# In how many ways can 4 cards be drawn randomly from a pack of 52 cards such that there are at least 2 kings and at least 1 queen among them?

So i tried this question in two ways

(i)In my first method I made different possible arrangements and then find the number of ways

So, the different possibilities are:

2 kings and 1 queen and 1 other card

Or, 3 kings and 1 queen

Or, 2 kings and 2 queens

Total ways possible = $${4\choose2}{4\choose1}{44\choose1}+{4\choose3}{4\choose1}+{4\choose2}{4\choose2} = 1056 + 16 + 36 = 1108$$

Total ways possible = 1108 And this is the correct answer.

(ii) In order to shorten the above method, I did this

We need at least 2 kings and 1 queen, so total ways possible = $${4\choose2}{4\choose1}{49\choose1}=1176$$(49 because I subtracted the 3 cards from the deck of 52 cards).

So what's the problem with second method? Why I'm getting additional 68 ways (1176 - 1108= 68)? And Is there any way to solve this question without making cases?

Thanks and stay safe.

Since in your second method, for example you have the case 3 kings 1 queen counted three times and 2 kings 2 queens counted twice.

Since assume that $${4\choose2}$$ picked up the king of spades and the king of hearts, and then the $${49\choose1}$$ picked up the king of diamonds. $$k_s,k_h,q,k_d$$ this is one way of choosing your cards. But this method counts $$k_d,k_h,q,k_s$$ as another way and this is wrong they should only be counted once.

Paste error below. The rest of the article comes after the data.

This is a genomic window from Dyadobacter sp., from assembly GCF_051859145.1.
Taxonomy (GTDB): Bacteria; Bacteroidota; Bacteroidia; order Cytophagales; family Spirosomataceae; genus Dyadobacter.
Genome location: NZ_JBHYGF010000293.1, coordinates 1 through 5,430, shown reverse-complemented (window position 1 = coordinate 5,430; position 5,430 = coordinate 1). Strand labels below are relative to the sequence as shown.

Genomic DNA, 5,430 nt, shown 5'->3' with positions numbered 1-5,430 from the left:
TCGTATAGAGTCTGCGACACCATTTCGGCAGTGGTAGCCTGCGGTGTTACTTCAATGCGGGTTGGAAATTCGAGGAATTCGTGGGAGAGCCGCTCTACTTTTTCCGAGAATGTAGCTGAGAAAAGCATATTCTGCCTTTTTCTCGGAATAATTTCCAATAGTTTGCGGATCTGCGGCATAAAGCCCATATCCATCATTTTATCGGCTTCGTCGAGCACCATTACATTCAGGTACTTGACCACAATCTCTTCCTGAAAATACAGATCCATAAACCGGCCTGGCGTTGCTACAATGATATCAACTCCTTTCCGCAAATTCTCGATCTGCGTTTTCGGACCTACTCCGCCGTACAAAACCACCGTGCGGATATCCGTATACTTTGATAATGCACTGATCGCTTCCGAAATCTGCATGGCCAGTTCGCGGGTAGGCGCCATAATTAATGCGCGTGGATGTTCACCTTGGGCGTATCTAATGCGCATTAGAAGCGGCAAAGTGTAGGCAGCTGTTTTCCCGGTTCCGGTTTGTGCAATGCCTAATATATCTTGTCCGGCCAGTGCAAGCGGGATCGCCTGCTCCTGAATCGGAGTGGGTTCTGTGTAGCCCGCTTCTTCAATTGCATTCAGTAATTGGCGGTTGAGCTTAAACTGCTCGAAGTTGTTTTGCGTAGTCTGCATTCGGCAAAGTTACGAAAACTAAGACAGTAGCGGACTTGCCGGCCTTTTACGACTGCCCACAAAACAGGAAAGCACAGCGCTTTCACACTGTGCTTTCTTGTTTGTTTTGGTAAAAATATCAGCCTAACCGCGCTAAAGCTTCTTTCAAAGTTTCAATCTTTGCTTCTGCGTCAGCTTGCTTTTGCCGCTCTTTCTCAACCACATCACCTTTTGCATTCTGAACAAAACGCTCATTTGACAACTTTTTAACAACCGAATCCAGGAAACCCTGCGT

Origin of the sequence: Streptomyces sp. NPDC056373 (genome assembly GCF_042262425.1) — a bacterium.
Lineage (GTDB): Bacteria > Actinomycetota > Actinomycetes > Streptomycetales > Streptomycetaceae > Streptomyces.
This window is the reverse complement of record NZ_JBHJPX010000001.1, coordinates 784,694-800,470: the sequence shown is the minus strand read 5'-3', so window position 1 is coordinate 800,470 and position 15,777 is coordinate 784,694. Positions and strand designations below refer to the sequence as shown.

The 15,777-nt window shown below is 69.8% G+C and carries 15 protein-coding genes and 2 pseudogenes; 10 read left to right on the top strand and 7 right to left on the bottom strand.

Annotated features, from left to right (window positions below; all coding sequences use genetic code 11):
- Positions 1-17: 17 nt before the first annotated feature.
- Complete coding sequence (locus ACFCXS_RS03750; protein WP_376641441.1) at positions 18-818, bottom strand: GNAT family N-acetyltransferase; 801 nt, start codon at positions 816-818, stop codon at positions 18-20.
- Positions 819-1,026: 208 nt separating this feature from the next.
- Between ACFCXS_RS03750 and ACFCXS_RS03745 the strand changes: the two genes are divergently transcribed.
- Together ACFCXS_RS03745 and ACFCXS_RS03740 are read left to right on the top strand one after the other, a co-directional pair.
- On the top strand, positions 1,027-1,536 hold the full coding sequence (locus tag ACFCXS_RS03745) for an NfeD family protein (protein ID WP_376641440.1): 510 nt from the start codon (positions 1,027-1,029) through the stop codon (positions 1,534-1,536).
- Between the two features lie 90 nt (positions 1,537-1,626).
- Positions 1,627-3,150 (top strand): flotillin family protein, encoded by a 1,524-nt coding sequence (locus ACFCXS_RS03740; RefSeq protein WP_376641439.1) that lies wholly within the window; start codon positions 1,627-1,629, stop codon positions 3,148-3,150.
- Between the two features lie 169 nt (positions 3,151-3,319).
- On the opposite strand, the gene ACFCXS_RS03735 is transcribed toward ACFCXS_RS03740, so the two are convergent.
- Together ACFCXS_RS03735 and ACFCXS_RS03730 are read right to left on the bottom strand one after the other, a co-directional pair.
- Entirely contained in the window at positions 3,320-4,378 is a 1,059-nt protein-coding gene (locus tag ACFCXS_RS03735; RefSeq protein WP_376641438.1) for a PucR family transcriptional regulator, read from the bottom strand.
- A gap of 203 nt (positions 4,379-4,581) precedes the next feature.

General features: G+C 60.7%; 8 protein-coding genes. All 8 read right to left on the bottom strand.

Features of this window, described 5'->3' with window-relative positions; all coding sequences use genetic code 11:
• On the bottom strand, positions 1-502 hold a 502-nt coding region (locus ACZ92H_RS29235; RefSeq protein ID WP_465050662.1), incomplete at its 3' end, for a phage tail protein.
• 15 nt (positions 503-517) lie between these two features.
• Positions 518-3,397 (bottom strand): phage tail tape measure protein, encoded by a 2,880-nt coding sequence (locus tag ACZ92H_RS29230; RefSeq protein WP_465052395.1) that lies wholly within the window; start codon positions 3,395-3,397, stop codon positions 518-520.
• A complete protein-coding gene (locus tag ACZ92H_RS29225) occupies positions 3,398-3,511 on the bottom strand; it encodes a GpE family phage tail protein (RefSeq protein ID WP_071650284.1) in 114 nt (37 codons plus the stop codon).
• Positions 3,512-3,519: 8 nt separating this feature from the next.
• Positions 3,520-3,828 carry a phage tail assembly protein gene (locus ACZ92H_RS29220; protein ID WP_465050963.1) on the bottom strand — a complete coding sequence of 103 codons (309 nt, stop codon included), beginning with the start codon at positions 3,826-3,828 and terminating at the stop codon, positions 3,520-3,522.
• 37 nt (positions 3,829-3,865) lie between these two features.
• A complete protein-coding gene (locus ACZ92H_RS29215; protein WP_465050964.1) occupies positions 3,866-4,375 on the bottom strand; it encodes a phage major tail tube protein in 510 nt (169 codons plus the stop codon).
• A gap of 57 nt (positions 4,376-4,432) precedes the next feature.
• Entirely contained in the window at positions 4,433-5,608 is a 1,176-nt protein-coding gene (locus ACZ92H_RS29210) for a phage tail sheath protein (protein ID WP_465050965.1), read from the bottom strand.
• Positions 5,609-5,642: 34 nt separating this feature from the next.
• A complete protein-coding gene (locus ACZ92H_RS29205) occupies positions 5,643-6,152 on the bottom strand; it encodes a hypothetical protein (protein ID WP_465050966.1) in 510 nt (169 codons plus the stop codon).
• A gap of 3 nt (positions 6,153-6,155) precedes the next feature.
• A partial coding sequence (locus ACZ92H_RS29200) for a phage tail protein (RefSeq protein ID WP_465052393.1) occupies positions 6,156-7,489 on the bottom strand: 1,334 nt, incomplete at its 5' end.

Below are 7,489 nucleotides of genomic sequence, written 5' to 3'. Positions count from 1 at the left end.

On the other hand, in your first method when you use $${4\choose3}$$ for the case where there are 3 kings, you're being sure that all the equivalent ways are counted once.

Now why they are 68?

$${4\choose3}×2×4 + {4\choose 2}×{4\choose 2}=32+36=68$$

$${4\choose 3}$$ for the case we have 3 kings, $$2$$, because we want to cancel 2 ways (i.e. if we have $$k_1,k_2,q,k_3$$ we want to cancel $$k_1,k_3,q,k_2$$ and $$k_3,k_2,q,k_1$$ since they must be counted only once) and the $$4$$ because we have 4 possibilities for the queen.

Simlarly for the queens, $${4\choose 2}$$ for the case we have 2 queens, and another $${4\choose 2}$$ because we have $${4\choose 2}=6$$ possibilities of the first 2 kings. (Note that here we don't multiply by $$2$$ here since if we have $$k,k,q_1,q_2$$ we only want to cancel only 1 equivalent case and that is $$k,k,q_2,q_1$$)

• You count three kings one queen three times, so need to subtract them twice. Sep 20 '20 at 4:45
• Yes thats right. Sep 20 '20 at 4:59

You're overcounting in the second method.

Label the four kings $$K_1, K_2, K_3, K_4$$. In the second method, you will count the case in which you pick an arbitrary queen $$Q$$ followed by $$K_i$$ followed by $$K_j$$ separate from the case in which you pick a queen $$Q$$ followed by $$K_j$$ followed by $$K_i$$. However, these two outcomes should be treated as the same outcome.